Thomas Doherty was a unique individual in Lambton history. He was a man with broad interest and an inquiring mind, a poet, inventor, engineer and politician. Often recognized as a Sarnia man, Doherty also had connections to other parts of Lambton County and is often celebrated as one of Lambton’s industrial pioneers.
Thomas was born in Lanark County and moved to Uttoexter in Plympton Township at the age of 6. At a young age he showed an aptitude for fixing machinery and equipment, and operated a small blacksmith shop fixing farm tools. It is believed that he built his first thresher in his shop there.
Thomas showed an early business aptitude and, keen to expand on his skills, when the Village of Watford offered free land to anyone willing to set up a foundry and machine shop he moved his family and founded Watford Agricultural Implement Works in 1875.
Doherty was an excellent businessman and realized quite early that to be viable in a local market he needed to be diverse and could not focus on one line of equipment, such as threshers. Watford Agricultural Implement Works instead offered a full line of implements, which also allowed his shop to corner the market on implement repairs. He also guaranteed his equipment would be equal to any other manufacturer and customers could return it if not satisfied after purchase. His extensive sales were based mainly on customer testimonials.
In 1881 Tom took advantage of a tax forgiveness scheme that Sarnia was offering to attract new business and opened a foundry there. The Doherty Manufacturing Company, located at the corner of Queen and Wellington Streets, focused on stove production and was soon a major Sarnia employer. By 1913 the plant had expanded to take up the entire block between Queen and Vidal Streets, churning out 3000 stoves a year.
Tom was a constant tinkerer and had a naturally inquisitive mind. He held patents for many of his inventions over the years, an early one being the discovery of a method to make cast iron as strong as steel, yet more malleable and easy to work with. Called ferrous steel, he patented this method as the “Doherty Process”. Through further experimentation, he developed a more refined method of controlling the impurities in iron, producing what he named “DeCarbon Steel”. This steel was used in his stoves which he guaranteed would not crack or warp and would last two stoves made of regular steel.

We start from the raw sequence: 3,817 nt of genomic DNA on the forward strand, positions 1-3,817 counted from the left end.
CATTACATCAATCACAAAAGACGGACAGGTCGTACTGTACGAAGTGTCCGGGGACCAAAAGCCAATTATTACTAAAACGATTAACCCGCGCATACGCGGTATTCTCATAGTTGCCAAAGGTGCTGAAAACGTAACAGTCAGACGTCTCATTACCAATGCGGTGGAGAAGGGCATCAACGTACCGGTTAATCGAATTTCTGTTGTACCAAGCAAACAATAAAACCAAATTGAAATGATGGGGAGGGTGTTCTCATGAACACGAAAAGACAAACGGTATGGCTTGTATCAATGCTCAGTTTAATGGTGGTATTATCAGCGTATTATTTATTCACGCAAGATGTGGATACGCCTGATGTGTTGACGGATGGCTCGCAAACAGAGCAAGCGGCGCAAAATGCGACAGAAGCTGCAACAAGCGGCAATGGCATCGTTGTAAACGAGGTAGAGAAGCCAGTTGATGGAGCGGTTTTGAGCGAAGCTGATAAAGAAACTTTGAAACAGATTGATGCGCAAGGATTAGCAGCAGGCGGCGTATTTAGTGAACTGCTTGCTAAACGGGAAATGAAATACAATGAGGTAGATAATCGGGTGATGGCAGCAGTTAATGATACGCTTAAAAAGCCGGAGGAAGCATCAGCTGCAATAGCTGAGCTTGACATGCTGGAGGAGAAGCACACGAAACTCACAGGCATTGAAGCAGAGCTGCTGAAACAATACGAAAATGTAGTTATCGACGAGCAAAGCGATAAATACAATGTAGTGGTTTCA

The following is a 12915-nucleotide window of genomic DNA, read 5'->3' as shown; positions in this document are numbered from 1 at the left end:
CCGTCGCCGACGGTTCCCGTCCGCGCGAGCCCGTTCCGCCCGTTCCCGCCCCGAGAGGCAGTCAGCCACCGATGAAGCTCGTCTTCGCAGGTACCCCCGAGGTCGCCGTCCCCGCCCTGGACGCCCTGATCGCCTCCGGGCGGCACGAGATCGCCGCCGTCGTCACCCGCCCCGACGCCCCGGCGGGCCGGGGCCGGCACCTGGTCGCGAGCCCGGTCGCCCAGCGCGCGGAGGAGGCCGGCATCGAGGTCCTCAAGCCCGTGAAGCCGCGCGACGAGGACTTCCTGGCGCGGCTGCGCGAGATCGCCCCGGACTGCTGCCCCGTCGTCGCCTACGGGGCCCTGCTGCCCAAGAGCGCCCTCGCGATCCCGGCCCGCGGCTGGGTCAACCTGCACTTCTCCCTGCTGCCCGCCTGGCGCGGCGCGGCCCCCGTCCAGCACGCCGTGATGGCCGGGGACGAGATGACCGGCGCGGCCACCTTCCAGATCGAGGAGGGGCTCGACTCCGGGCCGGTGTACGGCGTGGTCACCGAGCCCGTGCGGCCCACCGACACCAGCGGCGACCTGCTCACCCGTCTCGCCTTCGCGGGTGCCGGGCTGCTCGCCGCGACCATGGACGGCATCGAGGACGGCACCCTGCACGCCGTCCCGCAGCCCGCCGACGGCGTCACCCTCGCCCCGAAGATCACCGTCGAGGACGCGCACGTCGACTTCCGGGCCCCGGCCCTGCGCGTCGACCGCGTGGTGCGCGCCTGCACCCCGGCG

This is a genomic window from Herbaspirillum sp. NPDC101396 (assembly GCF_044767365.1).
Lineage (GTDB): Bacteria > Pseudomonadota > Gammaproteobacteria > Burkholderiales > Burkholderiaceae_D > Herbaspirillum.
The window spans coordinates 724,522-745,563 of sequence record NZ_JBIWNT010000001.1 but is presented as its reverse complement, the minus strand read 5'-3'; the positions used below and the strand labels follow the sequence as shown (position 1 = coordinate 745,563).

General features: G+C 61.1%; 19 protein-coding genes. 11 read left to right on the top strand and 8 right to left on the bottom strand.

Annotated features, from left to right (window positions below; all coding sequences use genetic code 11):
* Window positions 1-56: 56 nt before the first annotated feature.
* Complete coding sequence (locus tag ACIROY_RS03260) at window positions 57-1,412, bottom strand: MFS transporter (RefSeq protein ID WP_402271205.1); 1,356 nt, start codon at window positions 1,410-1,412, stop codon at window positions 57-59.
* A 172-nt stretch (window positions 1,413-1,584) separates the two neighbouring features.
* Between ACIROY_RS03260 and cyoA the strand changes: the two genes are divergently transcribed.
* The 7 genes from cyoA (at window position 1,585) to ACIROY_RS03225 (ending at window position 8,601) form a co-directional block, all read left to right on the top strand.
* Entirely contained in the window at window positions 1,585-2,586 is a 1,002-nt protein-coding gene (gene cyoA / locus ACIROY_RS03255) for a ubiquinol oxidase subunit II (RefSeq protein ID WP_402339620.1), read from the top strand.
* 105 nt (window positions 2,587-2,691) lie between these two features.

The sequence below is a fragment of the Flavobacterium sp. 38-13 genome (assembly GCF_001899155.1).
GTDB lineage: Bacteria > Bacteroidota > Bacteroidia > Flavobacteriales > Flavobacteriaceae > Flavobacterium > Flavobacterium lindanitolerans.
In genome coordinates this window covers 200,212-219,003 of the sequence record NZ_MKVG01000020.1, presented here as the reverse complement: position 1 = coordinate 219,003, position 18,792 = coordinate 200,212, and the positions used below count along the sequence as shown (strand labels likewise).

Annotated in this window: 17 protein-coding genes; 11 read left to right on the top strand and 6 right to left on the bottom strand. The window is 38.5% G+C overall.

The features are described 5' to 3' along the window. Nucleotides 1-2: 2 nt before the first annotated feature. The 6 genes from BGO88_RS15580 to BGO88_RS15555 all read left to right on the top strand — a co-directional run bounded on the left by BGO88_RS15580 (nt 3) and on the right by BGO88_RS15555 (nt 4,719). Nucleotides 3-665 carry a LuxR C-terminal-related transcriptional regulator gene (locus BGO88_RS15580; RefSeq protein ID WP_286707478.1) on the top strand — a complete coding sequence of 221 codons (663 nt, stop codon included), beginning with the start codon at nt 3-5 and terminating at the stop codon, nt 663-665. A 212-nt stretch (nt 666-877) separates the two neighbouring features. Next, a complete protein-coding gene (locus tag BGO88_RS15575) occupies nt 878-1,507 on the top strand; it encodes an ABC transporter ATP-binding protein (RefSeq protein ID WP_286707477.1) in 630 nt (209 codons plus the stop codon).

His business sense also played a large part in his success with Doherty Manufacturing – he did not employ travelling salesmen, and passed those savings directly on to the consumer. To make his stoves more attractive, he produced intricately embellished stoves, including elaborate designs, images and colour on ceramic tiles and used nickel to add flair. The stoves were all given whimsical names to evoke an emotional response in his customers.
Beyond Ferrous Steel and DeCarbon Steel, Doherty held patents for many other innovations. He obtained his first patent in 1881 for “Doherty’s Improvements on Thrashing Machines”. With his guarantee of the “perfect separation of grain from the straw” he received $4,000 in orders at its unveiling at the Warwick Fair. In the early 1890’s there was a demand for central heating in homes, businesses, and government buildings. Doherty set out to design, patent and manufacture a new, highly efficient boiler system which was awarded a gold medal by the Parisian Inventors Academy!
Doherty also devised several engines. He developed a marine engine and a gasoline engine which had two pistons in one cylinder and was said to be vibration free. Thomas built Sarnia’s first Automobile in 1895, largely from bicycle parts. The 3 wheeled vehicle was powered by a huge coil spring that had to be manually wound every few blocks. His next car was a 5 seater seen here, with 4 cylinders, pneumatic tires and a water cooled engine. This novelty was not well loved in town though – often seen as a nuisance and scaring horses. In fact, his car was banned from the Sarnia & Florence Plank Road by its private owners for spooking a horse and upsetting the carriage. This ban was even upheld in a court of law when Doherty challenged it. “Doherty’s Red Touring Car Put Out of Business by a Trolley baggage Car” declared the Sarnia Observer in 1903 when Doherty’s Automobile and the baggage car of the Sarnia Street Railway affectionately “kissed” each other.
Thomas also worked with the Sarnia Waterworks to improve the safety of the town water supply. He invented and patented a new water filtration system for use in the new waterworks, which was completed after his death.
Doherty did not just obtain patents in Canada for his inventions. He obtained patent rights in the United States, England, and much of Europe. His fortune was made by selling the patent rights to all his inventions around the world.
Thomas was also actively involved in civic life, beginning in Uttoxeter where he was involved in the Canadian Grange Movement, to try and improve the lot of farmers across the Country. He then went on to be a councillor in Watford, an Alderman in Sarnia, chairman of the Sarnia Parks Board, a hospital trustee, and member of the Sarnia Street Railway, Board of Trade, the Industrial Club, the Sarnia Automobile Club, the Sarnia Waterworks and finally was acclaimed Mayor of Sarnia in late 1915.
Doherty’s time as mayor was unfortunately cut short. On September 6, 1916 he addressed the citizens of Sarnia at the laying of the cornerstone for an addition to St. Paul’s Presbyterian Church.
After his speech, he returned to his chair where he collapsed and died instantly of heart failure. With the death of Thomas Doherty Lambton County lost one of its earliest and greatest industrial pioneers.
Thank you to our guest blogger Laurie Webb, Curator/Supervisor of Museums for the County of Lambton, for providing this blog on Thomas Doherty!